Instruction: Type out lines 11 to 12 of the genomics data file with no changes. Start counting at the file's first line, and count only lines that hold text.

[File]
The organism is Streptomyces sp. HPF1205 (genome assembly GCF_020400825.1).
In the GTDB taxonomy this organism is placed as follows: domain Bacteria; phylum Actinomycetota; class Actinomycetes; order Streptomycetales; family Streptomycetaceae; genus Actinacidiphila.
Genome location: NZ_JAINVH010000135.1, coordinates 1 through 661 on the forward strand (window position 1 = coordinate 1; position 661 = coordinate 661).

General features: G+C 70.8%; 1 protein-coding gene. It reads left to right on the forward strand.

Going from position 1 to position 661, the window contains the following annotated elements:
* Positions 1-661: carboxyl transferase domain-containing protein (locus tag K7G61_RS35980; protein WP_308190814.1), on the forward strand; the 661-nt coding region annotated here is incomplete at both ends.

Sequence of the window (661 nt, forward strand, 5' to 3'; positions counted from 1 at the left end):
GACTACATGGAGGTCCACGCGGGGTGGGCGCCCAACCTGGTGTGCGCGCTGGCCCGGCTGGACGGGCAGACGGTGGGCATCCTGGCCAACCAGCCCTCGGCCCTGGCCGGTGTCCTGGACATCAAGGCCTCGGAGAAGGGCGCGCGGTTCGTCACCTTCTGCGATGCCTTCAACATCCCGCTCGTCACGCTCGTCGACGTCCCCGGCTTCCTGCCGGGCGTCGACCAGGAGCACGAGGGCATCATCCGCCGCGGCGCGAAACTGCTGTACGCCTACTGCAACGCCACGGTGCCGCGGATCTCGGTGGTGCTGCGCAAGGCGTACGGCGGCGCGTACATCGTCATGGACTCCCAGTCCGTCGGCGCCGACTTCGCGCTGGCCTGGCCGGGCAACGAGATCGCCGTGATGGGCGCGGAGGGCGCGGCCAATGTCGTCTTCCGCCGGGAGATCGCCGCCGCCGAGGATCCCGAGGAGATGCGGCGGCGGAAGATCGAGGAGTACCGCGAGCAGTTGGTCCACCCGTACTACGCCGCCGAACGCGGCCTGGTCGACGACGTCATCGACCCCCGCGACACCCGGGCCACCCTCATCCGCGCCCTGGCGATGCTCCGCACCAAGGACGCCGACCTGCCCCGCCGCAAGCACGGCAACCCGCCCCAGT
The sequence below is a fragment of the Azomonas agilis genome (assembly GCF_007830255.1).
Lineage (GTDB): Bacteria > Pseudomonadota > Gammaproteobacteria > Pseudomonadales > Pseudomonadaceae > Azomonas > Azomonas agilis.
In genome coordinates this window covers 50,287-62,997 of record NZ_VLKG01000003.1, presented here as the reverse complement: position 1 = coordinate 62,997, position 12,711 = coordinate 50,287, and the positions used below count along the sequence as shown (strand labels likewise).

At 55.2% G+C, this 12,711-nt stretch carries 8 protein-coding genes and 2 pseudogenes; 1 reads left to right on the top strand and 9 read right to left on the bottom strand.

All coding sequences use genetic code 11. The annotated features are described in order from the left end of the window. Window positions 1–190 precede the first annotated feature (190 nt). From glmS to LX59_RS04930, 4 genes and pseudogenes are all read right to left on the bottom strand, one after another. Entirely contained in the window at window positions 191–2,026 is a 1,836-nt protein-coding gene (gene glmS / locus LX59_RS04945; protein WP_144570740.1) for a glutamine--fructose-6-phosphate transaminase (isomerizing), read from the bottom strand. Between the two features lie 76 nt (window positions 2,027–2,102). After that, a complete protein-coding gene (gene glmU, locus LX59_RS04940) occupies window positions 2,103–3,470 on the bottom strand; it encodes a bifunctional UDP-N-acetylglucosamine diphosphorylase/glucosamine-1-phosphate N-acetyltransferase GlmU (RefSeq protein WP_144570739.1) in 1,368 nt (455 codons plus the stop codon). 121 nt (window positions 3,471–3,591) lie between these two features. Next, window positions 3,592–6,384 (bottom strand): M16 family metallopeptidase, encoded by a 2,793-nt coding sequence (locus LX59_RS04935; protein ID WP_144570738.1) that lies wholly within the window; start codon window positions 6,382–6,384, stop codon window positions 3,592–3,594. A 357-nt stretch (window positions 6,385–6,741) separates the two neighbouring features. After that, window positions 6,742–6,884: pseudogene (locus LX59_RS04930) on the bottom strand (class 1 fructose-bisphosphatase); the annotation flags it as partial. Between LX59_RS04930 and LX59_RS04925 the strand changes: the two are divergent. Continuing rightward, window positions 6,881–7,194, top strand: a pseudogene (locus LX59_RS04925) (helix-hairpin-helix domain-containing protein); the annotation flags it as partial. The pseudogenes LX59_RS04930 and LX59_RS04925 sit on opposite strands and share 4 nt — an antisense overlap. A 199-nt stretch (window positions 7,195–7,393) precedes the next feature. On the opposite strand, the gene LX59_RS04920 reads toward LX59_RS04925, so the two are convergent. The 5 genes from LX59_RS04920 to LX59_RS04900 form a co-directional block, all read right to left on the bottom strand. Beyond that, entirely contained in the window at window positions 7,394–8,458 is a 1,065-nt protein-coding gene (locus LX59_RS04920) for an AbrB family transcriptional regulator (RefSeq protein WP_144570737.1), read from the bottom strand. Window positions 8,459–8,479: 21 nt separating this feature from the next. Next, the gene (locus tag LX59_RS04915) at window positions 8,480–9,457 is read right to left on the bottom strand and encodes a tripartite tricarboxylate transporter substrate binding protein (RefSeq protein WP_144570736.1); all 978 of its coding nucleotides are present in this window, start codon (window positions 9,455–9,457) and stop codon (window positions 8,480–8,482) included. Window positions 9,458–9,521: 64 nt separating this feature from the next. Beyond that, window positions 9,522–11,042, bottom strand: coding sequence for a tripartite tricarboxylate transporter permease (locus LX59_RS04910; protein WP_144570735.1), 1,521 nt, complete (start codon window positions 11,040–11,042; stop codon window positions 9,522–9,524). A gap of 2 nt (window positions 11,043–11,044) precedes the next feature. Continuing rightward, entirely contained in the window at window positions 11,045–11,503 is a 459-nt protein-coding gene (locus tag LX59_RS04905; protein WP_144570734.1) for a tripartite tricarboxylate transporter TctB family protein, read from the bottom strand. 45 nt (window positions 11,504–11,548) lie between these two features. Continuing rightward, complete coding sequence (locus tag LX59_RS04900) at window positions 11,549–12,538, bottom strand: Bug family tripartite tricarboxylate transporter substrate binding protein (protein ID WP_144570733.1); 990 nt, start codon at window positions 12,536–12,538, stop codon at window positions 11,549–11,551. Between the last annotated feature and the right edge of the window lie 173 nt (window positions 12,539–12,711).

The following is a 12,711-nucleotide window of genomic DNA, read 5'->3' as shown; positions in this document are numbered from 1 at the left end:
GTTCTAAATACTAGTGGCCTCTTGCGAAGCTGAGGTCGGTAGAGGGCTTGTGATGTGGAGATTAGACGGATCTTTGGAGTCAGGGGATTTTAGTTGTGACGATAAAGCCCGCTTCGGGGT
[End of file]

In genome coordinates this window covers 50,287-62,997 of record NZ_VLKG01000003.1, presented here as the reverse complement: position 1 = coordinate 62,997, position 12,711 = coordinate 50,287, and the positions used below count along the sequence as shown (strand labels likewise).

At 55.2% G+C, this 12,711-nt stretch carries 8 protein-coding genes and 2 pseudogenes; 1 reads left to right on the top strand and 9 read right to left on the bottom strand.